Friday, December 04, 2009

Adjusted Jobless Claims Signal End of Recession

The November employment report was released today, and the graph above of Initial Jobless Claims as a Percent of the Labor Force (1974-2009) has been updated to reflect the November labor force of 153,877,000 and the November average for initial unemployment claims (502,562 for the 4-week moving weekly average). This measure of initial jobless claims, adjusted for the size of the U.S. labor force, shows that jobless claims peaked during this recession above the levels of the last two recessions (1990-1991 and 2001), but were never anywhere close to the levels of the previous three recessions in the mid-1970s and early 1980s (see chart above).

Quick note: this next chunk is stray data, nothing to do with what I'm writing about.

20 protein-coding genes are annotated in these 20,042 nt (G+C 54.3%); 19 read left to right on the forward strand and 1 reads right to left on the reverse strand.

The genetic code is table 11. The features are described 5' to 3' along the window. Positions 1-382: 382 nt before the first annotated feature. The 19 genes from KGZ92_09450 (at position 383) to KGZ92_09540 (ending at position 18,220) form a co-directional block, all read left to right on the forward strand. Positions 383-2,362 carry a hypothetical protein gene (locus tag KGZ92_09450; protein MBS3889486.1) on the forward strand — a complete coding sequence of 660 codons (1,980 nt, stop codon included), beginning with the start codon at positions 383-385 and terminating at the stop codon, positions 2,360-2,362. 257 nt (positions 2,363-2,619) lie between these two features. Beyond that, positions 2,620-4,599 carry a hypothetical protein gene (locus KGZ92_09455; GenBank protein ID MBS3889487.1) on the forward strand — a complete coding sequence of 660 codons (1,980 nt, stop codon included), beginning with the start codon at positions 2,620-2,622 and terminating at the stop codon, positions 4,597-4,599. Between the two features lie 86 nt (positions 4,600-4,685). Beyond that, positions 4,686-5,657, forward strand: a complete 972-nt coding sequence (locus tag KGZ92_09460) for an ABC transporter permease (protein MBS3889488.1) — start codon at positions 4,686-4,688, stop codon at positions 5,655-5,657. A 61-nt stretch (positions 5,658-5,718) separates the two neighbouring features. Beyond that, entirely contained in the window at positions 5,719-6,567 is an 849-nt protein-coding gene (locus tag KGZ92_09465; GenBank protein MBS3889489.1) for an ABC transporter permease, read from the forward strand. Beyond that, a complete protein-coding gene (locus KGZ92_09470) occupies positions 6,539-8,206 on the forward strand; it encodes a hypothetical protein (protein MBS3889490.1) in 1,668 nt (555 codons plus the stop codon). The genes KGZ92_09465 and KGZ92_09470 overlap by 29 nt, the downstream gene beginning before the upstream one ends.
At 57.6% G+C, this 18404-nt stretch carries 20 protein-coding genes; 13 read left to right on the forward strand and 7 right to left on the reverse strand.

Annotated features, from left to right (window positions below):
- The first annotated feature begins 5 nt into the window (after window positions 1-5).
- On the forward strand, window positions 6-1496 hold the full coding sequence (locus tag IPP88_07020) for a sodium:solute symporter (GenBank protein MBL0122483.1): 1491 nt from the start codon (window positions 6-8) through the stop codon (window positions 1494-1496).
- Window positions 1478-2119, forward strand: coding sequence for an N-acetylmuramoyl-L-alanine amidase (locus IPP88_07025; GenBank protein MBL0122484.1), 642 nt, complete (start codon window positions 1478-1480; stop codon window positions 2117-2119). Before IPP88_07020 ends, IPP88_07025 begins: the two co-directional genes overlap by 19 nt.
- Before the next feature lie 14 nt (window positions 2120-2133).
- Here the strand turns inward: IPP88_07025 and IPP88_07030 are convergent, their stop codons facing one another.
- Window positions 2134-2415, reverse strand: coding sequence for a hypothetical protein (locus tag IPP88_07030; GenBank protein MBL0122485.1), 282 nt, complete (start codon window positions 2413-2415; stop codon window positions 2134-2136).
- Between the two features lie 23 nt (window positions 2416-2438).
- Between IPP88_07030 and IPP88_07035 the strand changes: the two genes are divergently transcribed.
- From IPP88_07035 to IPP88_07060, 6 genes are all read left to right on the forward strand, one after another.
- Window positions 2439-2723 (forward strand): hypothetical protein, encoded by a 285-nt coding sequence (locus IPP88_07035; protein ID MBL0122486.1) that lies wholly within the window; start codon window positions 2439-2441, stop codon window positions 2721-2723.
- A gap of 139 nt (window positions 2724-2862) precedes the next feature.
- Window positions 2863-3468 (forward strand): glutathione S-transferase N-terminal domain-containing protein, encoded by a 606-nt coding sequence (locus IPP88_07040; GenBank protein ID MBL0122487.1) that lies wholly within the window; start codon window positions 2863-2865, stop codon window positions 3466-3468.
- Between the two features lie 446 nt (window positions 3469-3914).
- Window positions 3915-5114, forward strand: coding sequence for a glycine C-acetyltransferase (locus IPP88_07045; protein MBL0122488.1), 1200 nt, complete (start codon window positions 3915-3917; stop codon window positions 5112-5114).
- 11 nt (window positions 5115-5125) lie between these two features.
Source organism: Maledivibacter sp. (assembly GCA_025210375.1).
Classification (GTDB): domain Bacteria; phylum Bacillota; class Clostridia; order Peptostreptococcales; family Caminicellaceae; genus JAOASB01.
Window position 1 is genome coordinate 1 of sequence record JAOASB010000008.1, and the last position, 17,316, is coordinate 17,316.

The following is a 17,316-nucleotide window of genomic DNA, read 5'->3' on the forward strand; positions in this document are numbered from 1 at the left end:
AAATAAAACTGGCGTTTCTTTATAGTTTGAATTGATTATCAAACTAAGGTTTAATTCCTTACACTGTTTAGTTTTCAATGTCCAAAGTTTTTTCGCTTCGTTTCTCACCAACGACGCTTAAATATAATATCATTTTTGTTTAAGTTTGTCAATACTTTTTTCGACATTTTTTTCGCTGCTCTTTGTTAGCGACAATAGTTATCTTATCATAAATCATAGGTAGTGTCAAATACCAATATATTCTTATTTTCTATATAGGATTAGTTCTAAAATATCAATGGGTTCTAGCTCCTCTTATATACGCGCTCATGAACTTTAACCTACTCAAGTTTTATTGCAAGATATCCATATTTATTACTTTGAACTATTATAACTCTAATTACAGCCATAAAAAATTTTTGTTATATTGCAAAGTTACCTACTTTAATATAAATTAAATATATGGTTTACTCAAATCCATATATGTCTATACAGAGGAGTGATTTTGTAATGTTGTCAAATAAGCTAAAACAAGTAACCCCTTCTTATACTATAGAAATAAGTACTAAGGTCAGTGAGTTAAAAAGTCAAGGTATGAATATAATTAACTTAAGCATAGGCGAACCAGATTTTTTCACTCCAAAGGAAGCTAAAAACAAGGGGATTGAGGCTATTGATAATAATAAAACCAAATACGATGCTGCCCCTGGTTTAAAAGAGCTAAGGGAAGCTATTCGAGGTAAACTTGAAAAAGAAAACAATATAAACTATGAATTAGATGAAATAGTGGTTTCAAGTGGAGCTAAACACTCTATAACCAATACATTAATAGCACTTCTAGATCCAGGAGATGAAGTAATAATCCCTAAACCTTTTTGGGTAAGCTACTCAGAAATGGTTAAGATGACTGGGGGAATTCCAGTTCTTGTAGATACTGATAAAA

The sharp reduction in adjusted jobless claims from the March 2009 high follows the same pattern of sharp reductions in adjusted claims at the end of the 2001 recession and at the end of each of the last five recessions.

See a very
similar analysis here from Scott Grannis, who alternatively calculates jobless claims as a percent of payrolls with the exact same graphical pattern presented here using jobless claims as a percent of the labor force (slightly different denominator, but same numerator, and same story).


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